The photographer’s conceptual series look like surreal paintings

To escape the mundane realities of life, conceptual photographer Kylli Sparre has created alternate worlds full of action, surrealism and serenity.

Sparre’s work contains elements of surrealism and impressionism, blending them together with photography in a unique way.

The reflective process of conceptual work

Sparre, based in Tallinn, Estonia, started her career in nature photography and then gradually moved into conceptual work. Her photos have been shown and published all over the world, and Sparre’s unique perspective has been praised by several awards.

“As I became more familiar with conceptual photography, I realized that it was more flexible to me than any other way of expression, and it felt very personal to me, so it really attracted me,” says Spary. betapixel;

“Through conceptual photography, I can express less anxiety and less fear of being wrong,” she continues. “It gives me this weird balance between being in control and letting go of control at the same time.”

Although the work is intended for an audience, it can feel like a very personal process as well. In a way, Sparre creates a place where she can feel and experience life differently from reality – “where not everything is practical and logical.”

She also draws elements from her background in dance, where movement plays an important role. Above all, Sparre’s work conveys peace.

It all starts with the drawing board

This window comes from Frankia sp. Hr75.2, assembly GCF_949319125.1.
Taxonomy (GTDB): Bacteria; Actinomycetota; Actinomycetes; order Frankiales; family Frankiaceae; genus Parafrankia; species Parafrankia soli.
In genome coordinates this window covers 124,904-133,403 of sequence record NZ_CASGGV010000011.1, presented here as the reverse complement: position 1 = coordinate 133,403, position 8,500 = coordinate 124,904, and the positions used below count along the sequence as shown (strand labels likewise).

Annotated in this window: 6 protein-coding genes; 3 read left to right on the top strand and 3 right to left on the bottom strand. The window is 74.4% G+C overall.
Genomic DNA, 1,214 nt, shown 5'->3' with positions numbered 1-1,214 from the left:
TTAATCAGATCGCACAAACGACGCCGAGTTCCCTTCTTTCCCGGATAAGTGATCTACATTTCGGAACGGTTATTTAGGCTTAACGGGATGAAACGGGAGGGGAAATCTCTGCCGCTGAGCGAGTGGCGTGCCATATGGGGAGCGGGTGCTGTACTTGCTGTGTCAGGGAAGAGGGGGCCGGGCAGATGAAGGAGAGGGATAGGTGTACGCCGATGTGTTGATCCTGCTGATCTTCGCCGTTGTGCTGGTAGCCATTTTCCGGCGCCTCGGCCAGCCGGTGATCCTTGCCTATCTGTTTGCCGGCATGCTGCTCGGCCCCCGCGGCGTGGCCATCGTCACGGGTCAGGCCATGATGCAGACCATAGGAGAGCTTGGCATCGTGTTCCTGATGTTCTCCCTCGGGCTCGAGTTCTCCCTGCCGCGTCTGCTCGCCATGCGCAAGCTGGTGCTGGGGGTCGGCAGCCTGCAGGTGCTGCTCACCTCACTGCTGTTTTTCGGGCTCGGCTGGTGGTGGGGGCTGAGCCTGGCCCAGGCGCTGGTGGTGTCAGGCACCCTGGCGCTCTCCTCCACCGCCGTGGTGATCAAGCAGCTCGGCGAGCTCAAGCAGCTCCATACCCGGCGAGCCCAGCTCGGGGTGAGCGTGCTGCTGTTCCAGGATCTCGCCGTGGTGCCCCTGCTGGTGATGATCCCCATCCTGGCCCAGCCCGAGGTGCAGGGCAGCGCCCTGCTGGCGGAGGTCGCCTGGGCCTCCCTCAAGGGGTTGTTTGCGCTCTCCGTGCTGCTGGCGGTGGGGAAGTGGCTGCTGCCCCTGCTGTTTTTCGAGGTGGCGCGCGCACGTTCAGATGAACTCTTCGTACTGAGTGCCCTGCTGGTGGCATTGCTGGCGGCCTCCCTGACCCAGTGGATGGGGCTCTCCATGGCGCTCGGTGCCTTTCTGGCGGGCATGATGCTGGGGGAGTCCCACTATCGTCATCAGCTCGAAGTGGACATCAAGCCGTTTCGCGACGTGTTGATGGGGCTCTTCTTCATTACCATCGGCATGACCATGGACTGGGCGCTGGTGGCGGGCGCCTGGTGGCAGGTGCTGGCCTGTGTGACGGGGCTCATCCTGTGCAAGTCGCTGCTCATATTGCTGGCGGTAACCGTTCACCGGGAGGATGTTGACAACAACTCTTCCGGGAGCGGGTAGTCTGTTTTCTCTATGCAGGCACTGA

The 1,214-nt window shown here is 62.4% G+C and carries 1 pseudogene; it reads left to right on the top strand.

Sparre’s creative ideas rarely, if any, come from everyday life, which she believes “can sometimes feel incredibly materialistic.” Instead, she looks for ideas that sound like a “mini escape.” The process is just as unconventional and artistic as her photographs which often look more like dreamy paintings than photographs.

“If the image was really good, it would have that effect,” she explains, “I can’t force it though; it has to work somehow.”

On the practical side, she often develops her ideas by drawing and extracting them to help understand the concept and how it might be achieved. At the same time, it leaves plenty of room for trial and error.

“The biggest challenge for me is getting myself through the points where I tend to stumble,” says Spary. “I tend to give up sometimes when the picture doesn’t seem to come alive at all. Sometimes when I get past this point I might be surprised and really happy that I didn’t give up.”

“But other times, I wish I had just left her,” she continues. “So when I get stuck, I can’t be sure if I’m stuck because it’s really bad or I’m just stuck.”

Sparre is hard to navigate at this point in the creative process, but once you get over it, the results are well worth it.

“Through my photography, I felt that I could reach other people – even if I didn’t know them – and establish a real connection,” says Spary. “Of course, not everyone responds to my work, but there are people who do. I am grateful for these contacts.”

More of Sparre’s work can be found on her website and Instagram.

Image credits: Kelly Spary Pictures.

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